Music phones come in all shapes and sizes, from the sleek and svelte Samsung Trance to the more modest-looking LG VX8360. The Verizon Wireless CDM8950 (made by PCD) is definitely of the latter variety. It's not stylish at all, but it does have external music player controls and access to V Cast Music. You won't get much else aside from a 1.3-megapixel camera and the usual Verizon Wireless broadband services though. We would recommend the LG VX8360 over this, since it has the same features but is much better designed. However, the CDM8950 is available for the unbeatable price of free with a two-year contract, so that might be the better option if you're on a tight budget.
The design of the Verizon Wireless CDM8950 is as dull as they come. Measuring 3.7 inches long by 1.9 inches wide by 0.8 inch thick, the CDM8950 looks like an ordinary gray-and-black clamshell with sharp corners. On the front of it is a 1-inch external display with support for 65,000 colors. It shows the date, time, battery, signal strength, and caller ID. You can adjust the clock format, but nothing else. The front display also acts as a self-portrait viewfinder with the camera, plus you can view the currently playing song when the music player is activated. Above the display is the camera lens.
Under the external display are the external music player keys that let you control the music while the phone is closed. Though the keys are crammed close together, they're raised above the surface and are easy to press by feel, which is good when you want to pause a track with the phone in your pocket. Under the external music keys is a thin external speaker grille.
When you flip open the phone, you'll find a nice 2-inch diagonal display with 262,000-color support and 176x220-pixel resolution. The screen looks bright and colorful, and really shows off the bold animated graphics. You can adjust the backlight time, the wallpaper, the display theme, the menu layout, the size of both dialing and menu fonts, and the clock format. You can also replace and reposition menu items.
The navigation array consists of the usual two soft keys, a square navigation toggle with middle OK key, a dedicated speakerphone key, a dedicated new text message key, the Clear key, and the Send and End/Power keys. The four-way toggle doubles as shortcuts when in standby mode. You can map user-defined shortcuts for the up, left, and down directions, while the right direction corresponds to a My Shortcuts menu, which you can customize with up to four shortcuts as well.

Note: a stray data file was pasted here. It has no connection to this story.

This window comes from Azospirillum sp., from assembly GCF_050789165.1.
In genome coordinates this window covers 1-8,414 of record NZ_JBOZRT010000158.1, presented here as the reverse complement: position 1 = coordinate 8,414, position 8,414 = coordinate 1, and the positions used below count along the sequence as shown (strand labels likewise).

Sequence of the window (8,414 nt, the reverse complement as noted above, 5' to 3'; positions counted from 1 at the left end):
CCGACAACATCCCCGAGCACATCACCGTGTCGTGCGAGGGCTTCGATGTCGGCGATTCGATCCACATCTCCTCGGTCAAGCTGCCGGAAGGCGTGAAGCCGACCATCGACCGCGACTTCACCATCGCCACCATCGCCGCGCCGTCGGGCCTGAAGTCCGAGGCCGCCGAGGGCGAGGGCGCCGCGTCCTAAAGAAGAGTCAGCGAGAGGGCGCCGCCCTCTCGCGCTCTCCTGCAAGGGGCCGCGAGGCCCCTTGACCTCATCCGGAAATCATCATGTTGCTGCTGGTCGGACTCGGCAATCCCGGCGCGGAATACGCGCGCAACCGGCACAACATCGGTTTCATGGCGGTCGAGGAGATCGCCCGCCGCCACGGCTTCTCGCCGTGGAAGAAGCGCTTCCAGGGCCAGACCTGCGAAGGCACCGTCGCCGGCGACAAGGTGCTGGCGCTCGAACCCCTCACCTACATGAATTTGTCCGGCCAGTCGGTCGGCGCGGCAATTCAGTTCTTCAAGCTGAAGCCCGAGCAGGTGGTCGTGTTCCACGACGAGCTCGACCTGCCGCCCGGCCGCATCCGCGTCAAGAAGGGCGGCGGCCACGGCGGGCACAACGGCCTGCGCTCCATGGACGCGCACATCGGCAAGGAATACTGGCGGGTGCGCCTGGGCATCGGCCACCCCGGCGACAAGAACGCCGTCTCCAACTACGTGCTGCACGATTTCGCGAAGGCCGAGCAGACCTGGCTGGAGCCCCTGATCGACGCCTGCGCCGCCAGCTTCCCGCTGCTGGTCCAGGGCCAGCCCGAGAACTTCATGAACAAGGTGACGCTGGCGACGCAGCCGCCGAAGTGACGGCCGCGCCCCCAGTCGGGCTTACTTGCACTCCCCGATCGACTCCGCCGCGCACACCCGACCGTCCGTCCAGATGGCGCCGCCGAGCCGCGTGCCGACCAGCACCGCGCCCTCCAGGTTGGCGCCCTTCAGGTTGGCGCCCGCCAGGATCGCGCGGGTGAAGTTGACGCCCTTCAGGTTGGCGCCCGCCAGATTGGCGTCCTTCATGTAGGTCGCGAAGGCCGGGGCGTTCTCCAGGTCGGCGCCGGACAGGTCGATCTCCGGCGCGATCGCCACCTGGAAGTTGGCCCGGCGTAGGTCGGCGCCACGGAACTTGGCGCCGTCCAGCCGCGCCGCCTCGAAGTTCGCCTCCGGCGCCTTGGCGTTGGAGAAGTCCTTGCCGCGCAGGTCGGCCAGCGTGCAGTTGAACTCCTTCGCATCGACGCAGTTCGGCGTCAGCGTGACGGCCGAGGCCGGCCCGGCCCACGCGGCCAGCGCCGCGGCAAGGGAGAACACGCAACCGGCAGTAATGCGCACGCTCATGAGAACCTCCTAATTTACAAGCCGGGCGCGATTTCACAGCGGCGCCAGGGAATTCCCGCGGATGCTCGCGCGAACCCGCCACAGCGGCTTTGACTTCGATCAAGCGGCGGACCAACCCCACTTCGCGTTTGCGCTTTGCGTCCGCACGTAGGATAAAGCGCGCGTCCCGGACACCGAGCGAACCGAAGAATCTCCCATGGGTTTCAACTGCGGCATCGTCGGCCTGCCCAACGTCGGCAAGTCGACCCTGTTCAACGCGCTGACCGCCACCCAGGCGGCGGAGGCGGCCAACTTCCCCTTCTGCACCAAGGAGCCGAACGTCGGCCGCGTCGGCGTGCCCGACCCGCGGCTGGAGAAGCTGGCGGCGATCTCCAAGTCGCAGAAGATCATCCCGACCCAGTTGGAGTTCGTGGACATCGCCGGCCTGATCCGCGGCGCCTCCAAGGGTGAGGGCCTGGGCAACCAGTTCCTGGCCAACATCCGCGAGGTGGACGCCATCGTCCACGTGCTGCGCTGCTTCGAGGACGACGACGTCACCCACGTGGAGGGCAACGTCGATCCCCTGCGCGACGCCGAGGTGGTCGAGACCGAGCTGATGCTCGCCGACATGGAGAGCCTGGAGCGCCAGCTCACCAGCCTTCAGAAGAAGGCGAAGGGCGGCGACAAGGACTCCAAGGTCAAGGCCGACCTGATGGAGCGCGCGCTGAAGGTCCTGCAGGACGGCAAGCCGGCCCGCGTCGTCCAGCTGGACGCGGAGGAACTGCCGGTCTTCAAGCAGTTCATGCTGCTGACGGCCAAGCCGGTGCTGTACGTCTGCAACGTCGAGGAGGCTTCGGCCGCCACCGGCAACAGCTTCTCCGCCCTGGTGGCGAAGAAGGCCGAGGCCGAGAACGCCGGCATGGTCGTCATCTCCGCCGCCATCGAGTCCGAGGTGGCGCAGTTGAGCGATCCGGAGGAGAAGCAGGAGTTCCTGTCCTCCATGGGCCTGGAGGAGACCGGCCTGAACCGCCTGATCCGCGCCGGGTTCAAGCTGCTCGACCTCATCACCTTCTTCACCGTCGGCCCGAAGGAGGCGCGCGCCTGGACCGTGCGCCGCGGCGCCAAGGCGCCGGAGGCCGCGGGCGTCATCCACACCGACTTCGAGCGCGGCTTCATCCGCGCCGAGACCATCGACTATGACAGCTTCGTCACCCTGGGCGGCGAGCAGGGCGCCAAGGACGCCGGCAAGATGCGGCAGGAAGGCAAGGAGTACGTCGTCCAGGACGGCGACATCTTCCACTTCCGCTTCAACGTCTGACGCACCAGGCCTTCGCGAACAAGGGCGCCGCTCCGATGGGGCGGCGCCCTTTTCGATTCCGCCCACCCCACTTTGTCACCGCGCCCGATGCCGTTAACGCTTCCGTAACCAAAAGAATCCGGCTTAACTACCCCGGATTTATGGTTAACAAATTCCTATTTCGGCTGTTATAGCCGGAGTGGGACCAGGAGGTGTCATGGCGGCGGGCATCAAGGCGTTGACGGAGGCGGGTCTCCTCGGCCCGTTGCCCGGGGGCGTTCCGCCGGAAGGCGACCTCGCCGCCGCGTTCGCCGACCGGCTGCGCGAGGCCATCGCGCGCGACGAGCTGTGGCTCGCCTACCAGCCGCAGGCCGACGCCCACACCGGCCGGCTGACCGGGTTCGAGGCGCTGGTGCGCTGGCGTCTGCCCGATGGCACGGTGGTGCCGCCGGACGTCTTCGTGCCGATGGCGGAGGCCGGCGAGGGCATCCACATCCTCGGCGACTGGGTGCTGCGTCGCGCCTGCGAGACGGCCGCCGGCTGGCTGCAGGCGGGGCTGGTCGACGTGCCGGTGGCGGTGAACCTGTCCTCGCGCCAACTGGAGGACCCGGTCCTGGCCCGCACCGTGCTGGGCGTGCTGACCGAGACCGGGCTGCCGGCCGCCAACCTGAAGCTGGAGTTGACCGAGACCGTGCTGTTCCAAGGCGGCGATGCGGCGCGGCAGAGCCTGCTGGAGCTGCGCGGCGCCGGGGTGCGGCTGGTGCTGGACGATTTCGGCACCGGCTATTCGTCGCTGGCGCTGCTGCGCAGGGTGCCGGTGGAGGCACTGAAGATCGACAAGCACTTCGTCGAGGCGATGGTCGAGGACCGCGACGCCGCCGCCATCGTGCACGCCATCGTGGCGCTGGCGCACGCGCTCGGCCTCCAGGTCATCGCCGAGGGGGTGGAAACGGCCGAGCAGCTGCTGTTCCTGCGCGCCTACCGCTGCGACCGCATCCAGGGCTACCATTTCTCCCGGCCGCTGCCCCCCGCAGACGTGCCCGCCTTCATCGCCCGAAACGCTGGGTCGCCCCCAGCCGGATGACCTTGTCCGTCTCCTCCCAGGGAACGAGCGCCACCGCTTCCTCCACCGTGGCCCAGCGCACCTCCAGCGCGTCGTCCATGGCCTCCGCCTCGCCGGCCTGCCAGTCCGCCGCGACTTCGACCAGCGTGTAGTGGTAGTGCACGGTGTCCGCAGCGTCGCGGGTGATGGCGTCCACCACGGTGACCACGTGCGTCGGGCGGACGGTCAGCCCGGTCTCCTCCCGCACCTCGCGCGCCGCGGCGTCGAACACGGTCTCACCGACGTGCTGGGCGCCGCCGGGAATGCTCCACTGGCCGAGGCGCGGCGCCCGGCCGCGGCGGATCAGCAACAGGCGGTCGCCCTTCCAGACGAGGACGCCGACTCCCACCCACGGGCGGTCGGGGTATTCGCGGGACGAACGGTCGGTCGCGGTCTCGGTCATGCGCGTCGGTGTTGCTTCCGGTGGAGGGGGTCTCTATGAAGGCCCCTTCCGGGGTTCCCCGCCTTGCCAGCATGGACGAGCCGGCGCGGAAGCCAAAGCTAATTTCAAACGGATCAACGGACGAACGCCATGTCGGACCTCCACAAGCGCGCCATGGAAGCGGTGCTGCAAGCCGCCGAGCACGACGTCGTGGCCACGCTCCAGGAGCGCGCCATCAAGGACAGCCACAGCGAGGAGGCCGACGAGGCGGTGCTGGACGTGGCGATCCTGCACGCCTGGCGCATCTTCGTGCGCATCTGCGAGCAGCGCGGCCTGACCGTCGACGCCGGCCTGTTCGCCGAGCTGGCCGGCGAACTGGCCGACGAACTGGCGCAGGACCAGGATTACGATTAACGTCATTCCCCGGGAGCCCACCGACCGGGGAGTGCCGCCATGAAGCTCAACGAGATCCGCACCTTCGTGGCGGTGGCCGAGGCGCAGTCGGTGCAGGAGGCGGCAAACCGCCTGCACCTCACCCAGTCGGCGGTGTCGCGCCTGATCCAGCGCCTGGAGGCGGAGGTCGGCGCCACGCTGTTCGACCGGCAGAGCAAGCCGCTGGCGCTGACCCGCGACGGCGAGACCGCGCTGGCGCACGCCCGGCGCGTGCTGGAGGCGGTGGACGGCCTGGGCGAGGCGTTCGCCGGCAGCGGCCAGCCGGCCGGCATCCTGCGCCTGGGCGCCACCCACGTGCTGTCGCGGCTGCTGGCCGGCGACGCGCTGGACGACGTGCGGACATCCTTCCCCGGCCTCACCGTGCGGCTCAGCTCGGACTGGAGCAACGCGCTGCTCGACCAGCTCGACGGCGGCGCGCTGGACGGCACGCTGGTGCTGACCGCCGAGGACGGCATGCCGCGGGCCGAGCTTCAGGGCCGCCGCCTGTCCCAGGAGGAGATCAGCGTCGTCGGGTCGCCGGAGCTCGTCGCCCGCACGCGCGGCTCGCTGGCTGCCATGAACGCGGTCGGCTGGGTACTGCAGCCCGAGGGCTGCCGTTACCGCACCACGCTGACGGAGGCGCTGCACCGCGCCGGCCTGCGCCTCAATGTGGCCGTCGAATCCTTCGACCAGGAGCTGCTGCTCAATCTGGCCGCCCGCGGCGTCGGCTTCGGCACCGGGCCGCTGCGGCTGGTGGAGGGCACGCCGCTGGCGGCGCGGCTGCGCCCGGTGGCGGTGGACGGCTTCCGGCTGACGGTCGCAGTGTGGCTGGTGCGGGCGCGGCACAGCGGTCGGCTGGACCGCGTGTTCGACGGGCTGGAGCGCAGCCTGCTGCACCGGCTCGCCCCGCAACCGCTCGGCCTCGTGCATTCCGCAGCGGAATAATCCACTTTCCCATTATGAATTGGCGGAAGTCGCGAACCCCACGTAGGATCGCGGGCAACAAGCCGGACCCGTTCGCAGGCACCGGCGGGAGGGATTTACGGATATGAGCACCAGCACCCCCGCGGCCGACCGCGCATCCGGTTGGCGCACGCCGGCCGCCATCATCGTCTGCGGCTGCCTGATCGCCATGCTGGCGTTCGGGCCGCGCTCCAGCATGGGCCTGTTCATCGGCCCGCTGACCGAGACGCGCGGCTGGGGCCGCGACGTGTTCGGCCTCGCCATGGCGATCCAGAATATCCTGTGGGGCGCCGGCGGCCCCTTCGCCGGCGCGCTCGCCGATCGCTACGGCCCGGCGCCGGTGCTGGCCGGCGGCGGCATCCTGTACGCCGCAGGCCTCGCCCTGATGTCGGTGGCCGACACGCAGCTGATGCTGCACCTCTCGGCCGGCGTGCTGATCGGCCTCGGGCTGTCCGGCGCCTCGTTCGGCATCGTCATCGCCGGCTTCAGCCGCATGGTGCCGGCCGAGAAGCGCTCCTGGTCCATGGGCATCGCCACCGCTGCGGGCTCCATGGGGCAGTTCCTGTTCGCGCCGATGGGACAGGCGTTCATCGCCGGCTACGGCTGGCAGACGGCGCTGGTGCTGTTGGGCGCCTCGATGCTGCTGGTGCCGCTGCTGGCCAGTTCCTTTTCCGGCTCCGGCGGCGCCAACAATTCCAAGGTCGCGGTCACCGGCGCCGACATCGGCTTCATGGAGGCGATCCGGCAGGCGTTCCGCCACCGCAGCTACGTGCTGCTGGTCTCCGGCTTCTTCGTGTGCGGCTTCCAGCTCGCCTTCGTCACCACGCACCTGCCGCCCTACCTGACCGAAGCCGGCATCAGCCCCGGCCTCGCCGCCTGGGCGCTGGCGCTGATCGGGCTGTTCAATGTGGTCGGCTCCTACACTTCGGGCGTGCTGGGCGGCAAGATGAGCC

Though the CDM8950 doesn't have the best number keypad we've ever tried, it's not the worst either. The keypad is spacious, and the keys are raised enough above the surface to dial by feel. We would prefer that the navigation array wasn't quite so cramped though.
On the left spine of the CDM8950 are a voice command key, the volume rocker, and the headset jack, while the microSD card slot and camera key are on the right. The charger jack is on the bottom.
Perhaps the most surprising thing about the CDM8950 is that it has quite a few features for a free phone. For starters, there's the 500-entry phone book with room in each entry for five numbers and two e-mail addresses. From there, you can add them to groups; pair them with a photo for caller ID, or one of 27 polyphonic ring and alert tones. Other basics include a vibrate mode, a speakerphone, text and multimedia messaging, a calculator, a tip calculator, a calendar, a stop watch, a world clock, an alarm clock, a notepad, and voice commands. More advanced features include stereo Bluetooth, mobile IM (with support for AIM, Yahoo, and MSN), mobile e-mail and mobile Web e-mail support, a wireless Web browser, and GPS. It's compatible with location-based services like Verizon's VZ Navigator and Chaperone.